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LM survey indicates truckload rate increases are coming sooner than later.

December 19, 2017

By Jeff Berman, Group News Editor · December 18, 2017

A big talking point in supply chain circles as of late has to do with truckload (TL) rates. The overwhelming consensus is that they’re going up—but by how much is the question. Supply chain and freight transportation planning depends on this type of knowledge in a big way, especially at this time of year.


With this in mind, I figured that a data-driven approach through a quick Logistics Management reader survey would give us a better idea of what shippers are currently experiencing and what’s on the horizon. Indeed, the feedback from roughly 240 buyers of freight transportation and logistics services, specifically truckload shippers, is pretty telling.


Taking a bit of a retrospective approach, the data showed that 63.8% of respondents saw contract truckload rates head up from 2016 to 2017, with 32.1% indicating that they remained the same, and 4.1% citing rates decreasing for that period.


As for the range of rate increases from 2016 to 2017, 30.6% of respondents said it was less than 5%; 36.3% said it was 5% to 9%; 19.4% said it was 10% to 14%; and 13.7% said it was 15% or higher.

While these ranges seem typical for a normal year, what may be going down in 2018 can be viewed as anything but typical. Case in point: 84.7% of responding shippers told us that they expect rate increases from 2017 to 2018; 14.3% expect rates to remain the same; and a mere 1% anticipate a rate decrease.

For the wide majority who can sense rate increases, the expected jumps are somewhat more wide-ranging than what our respondents reported from 2016 to 2017. Our new data indicated 31.9% expect rate increases of less than 5%, while 42.8% are pegging increases to range from 5% to 9%, with 18.7% preparing for hikes in the range of 10% to 14% range, and 6.6% expecting it to be 15% or higher.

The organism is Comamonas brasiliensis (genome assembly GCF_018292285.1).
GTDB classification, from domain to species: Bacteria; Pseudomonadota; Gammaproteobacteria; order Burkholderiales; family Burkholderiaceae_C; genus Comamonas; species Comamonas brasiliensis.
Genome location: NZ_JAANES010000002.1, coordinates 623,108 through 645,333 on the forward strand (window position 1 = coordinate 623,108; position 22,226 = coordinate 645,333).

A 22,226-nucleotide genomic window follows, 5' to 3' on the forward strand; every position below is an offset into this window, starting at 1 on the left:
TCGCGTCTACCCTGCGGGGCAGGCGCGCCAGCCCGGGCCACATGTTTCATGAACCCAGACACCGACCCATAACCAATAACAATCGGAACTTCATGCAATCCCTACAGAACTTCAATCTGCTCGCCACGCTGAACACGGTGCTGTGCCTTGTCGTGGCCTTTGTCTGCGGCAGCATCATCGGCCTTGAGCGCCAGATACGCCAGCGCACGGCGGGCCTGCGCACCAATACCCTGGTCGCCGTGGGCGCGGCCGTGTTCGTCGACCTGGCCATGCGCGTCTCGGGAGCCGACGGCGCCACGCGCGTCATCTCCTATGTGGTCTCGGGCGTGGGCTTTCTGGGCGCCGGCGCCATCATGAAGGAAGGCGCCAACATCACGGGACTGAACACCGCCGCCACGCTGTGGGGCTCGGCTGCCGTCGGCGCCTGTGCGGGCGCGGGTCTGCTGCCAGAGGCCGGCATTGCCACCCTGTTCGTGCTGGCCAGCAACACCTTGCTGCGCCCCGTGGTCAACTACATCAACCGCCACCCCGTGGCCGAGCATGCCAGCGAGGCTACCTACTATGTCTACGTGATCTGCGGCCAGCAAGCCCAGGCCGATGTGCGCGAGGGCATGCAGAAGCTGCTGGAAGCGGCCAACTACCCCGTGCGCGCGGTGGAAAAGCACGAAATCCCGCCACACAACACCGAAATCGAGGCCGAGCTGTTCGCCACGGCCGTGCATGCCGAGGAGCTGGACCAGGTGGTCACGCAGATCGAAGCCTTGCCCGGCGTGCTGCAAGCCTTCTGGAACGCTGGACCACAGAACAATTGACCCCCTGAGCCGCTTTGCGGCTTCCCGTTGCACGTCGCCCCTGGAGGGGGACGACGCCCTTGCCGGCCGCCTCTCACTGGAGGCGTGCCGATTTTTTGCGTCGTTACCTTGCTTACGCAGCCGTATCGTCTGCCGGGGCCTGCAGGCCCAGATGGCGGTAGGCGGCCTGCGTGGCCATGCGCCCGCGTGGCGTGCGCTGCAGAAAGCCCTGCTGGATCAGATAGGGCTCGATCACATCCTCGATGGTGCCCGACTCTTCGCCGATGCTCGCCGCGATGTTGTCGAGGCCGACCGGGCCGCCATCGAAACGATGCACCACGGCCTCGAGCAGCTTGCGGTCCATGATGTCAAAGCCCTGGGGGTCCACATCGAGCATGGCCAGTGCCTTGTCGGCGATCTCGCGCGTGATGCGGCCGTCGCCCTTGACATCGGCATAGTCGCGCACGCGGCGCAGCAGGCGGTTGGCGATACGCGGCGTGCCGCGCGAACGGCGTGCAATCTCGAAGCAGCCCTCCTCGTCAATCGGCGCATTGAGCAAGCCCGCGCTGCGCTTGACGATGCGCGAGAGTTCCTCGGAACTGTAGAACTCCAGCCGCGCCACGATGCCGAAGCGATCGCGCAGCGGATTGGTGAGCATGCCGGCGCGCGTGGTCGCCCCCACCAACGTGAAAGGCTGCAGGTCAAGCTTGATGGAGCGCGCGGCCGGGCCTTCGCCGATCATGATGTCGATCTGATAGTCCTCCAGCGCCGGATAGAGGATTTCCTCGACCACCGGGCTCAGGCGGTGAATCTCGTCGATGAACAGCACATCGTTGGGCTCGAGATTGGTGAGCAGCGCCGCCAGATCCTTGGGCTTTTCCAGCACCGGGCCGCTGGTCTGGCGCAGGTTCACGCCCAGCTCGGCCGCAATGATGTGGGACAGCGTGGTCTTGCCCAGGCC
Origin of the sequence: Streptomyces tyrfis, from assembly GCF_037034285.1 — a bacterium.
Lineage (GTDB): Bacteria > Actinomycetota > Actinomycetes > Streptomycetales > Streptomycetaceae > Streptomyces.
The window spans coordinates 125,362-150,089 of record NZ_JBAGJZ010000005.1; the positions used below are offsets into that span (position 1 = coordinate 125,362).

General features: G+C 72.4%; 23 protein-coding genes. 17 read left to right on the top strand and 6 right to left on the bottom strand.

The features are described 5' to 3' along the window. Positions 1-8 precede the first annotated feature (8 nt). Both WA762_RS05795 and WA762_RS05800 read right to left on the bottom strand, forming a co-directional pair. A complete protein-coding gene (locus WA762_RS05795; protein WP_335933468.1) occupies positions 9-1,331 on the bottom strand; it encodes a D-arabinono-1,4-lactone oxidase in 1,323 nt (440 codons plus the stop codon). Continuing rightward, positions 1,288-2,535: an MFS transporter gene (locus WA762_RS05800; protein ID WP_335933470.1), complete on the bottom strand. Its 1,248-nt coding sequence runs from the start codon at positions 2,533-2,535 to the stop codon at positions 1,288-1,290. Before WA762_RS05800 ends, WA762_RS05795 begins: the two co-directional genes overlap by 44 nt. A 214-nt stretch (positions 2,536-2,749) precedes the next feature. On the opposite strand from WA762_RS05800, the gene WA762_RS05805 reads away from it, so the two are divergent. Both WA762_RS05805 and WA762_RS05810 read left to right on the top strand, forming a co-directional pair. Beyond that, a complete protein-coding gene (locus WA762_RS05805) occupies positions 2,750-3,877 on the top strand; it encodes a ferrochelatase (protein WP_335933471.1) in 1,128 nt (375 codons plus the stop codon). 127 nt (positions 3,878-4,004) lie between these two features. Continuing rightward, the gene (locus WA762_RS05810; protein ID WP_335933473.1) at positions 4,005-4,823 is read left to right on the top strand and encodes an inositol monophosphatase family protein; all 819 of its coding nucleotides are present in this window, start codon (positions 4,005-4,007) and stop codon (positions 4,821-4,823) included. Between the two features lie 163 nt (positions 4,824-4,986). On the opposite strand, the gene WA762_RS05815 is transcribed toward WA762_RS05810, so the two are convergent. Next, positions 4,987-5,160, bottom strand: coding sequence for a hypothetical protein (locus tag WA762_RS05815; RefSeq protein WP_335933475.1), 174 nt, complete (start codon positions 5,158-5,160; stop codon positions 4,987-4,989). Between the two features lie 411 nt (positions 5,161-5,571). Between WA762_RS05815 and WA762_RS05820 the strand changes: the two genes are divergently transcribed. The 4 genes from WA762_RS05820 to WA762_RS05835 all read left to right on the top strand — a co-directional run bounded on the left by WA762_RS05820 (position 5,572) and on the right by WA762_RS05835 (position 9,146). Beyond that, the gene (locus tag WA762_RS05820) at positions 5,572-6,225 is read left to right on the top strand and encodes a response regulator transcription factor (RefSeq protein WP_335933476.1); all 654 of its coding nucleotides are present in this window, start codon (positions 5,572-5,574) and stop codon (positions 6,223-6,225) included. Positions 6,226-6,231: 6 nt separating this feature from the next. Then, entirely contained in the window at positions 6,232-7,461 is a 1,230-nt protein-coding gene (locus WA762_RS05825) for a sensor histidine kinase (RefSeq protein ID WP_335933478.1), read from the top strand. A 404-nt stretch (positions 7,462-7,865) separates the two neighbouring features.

Feedback related to the biggest drivers for expected rate gains was somewhat consistent, with some wildcards submitted as well.


Some of the key reasons were tight capacity and the driver shortage; the pending December 18electronic logging device (ELD) mandate; increased costs due to fuel, tolls, insurance, and natural disasters; supply and demand; greedy brokers and carriers wanting larger margins for increased profits; an over all increase in demand and higher volumes; competition for top-tier capacity; and wait times that go unpaid.


One respondent called the current situation a “perfect storm,” a theme that has been echoed a fair amount in recent months. In this case, the respondent said the elements of the storm are comprised of fewer drivers and increased demand coupled with less capacity, higher fuel costs and concerns related to the ELD mandate.


 Another rate-related topic addressed in the survey focused on the truckload spot market, an area that’s been setting various records for rates and loads in recent weeks. According to our survey, 69.8% of respondents secure loads and capacity through the spot market, with 30.2% saying they don’t.

In many respects, industry experts have verified this data. A recent research report issued by Jason Seidl, analyst at Cowen and Co., citing a recent conference call his firm did with private trucking and 3PL executives, stated that he’s “bullish,” with many expecting truckload contract rates to head up between 5% to 15% in 2018. Seidl noted that rate hikes in this range are more than expected at this point.


“Since the advent of contract rates and agreements, we have advocated negotiating for multi-year agreements,” said Chuck Clowdis, managing director for transportation, economics and risk for IHS Markit. “Even so, there are many one-year contracts, some two-year, and fewer two-plus-year contracts in effect. Shippers have been able to ignore those contracts without volume guarantee clauses and turn to the spot market when rates drop.”


But today, Clowdis contends that the carriers clearly have the advantage. “As contracts expire, look for more attention being paid to negotiating skills,” he said. “Fortunately both sides are neither well prepared nor skilled in rate negotiations. This makes for even more interesting times.”


In case you did not pick up on it, Clowdis is a pretty straight shooter. But any way you slice it, the perfect storm is brewing and moving into the path of 2018 freight spend forecasting models. In fact, shippers need to understand the size of the deluge that’s coming in the form of expected rate gains—if you don’t, then it’s at least time to grab an umbrella and hope for the best. 



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